This article was published on June 9th, 2021
While pride festivities will likely be virtual in a lot of places this year, there is no denying that pride marches are a staple of almost everyone’s pride experience. The first pride was a riot, after all, and taking to the streets to loudly proclaim our pride for our diversity and to fight for change that still needs to happen within our community, including banning conversion therapy completely, implementing more protections for LGBT+ people, trans rights, healthcare, and much, much more, is a deeply important part of pride month for many.
Though due to the continuing COVID-19 global health pandemic, it’s not just the pride marches that will be inaccessible this year — depending on the current restrictions in your area, every single one of your city’s pride events may be held completely online.
While this may not seem like a big deal to some, it’s best to keep in mind the fact just how much LGBT+ people have been isolated during the pandemic. A majority of LGBT+ people get their socialization through LGBT+ events, as they’re almost guaranteed to be safe spaces. Unfortunately, many of these events happen at bars, clubs, and other small spaces, and while the restrictions put in place on these areas make sense, in the scope of stopping the spread of COVID-19, it means that a lot of LGBT+ people are even more excluded and isolated than they may usually feel.
Pride marches are about much more than ending that isolation and exclusion some LGBT+ people feel, however, even though the corporate floats decked out in rainbows may speak to a much more capitalist pride march. There is so much more to work towards and fight for in our community, and by not having these protests and marches, issues continue to go unseen and unchallenged.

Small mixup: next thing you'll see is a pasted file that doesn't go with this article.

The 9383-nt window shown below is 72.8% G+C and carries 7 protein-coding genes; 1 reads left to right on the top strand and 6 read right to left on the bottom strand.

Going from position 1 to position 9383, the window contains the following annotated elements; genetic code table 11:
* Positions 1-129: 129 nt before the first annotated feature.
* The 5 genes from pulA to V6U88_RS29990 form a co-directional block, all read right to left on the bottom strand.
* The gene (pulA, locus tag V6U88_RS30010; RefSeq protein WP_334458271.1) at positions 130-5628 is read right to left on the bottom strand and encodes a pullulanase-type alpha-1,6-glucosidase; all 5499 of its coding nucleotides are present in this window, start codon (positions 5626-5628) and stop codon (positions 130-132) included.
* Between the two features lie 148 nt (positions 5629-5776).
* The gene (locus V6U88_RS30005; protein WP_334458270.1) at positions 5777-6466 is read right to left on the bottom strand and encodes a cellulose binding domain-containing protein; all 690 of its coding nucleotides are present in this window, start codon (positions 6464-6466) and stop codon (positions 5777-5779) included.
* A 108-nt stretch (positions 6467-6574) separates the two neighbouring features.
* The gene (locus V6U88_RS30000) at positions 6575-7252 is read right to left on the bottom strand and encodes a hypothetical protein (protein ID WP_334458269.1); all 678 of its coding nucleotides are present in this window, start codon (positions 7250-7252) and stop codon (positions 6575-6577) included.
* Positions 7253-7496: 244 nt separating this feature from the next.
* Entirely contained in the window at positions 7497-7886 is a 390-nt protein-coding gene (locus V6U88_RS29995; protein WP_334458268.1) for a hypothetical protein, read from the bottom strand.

“Pride is the most visible symbol of the global movement for LGBTIQ equality, affirming our existence, demanding recognition of our rights, and celebrating progress,” said Jessica Stern, Executive Director of OutRight Action International. “Over the last year, among other wins, Gabon and Bhutan decriminalized same-sex relations, and the new administration in the US re-committed to LGBTIQ equality. However, LGBTIQ people continue to face amplified effects of the COVID-19 pandemic and are too often excluded from recovery efforts. This is a sobering reminder of how marginalized our communities around the world continue to be. As such, we must continue to fight for our rights to be recognized and protected.”
OutRight also shared some sobering facts that prove just how much more we as a community must fight for. As an example, did you know that 67 countries around the world continue to criminalize same-sex relations? That’s over 30% of countries around the world. Furthermore, 13 countries have laws explicitly criminalizing trans people, with 37 more criminalizing trans people through vagrancy, prostitution, morality, public nuisance, or other law.
In the last year alone, the Parliament of Uganda passed the Sexual Offences Bill — a bill that enhances criminalization of same-sex relations. “LGBT-Free Zones” expanded across Poland. Activists in Ghana were arbitrarily arrested for holding a meeting on protecting the rights of LGBT+ people. Trans women were jailed in Cameroon for ‘attempted homosexuality’.
These things are currently happening, and yet in places where same-sex marriage is legal, we’re asked what we’re fighting for. Only five countries (Malta, Ecuador, Brazil, Taiwan, and Germany) explicitly a conversion therapy at a national level. That’s five, out of 195 countries. There is so much more to fight for.
Are you interested in helping the fight for that change? OutRight is holding a Pride for Purpose campaign to “commemorate the history of Pride, to celebrate progress in recognition of the rights of LGBTIQ people to be who we are, and to draw attention to and raise funds for the immense challenges still facing us around the world, especially in light of the continuing COVID-19 pandemic.”
If you’re interested in finding out more, you can see the Pride for Purpose campaign here. You can also use OutRight’s at a glance tool to get a look at the different circumstances for those who are LGBT+ around the world.
No matter how you’re celebrating and/or protesting this month, remember to have a safe and happy pride.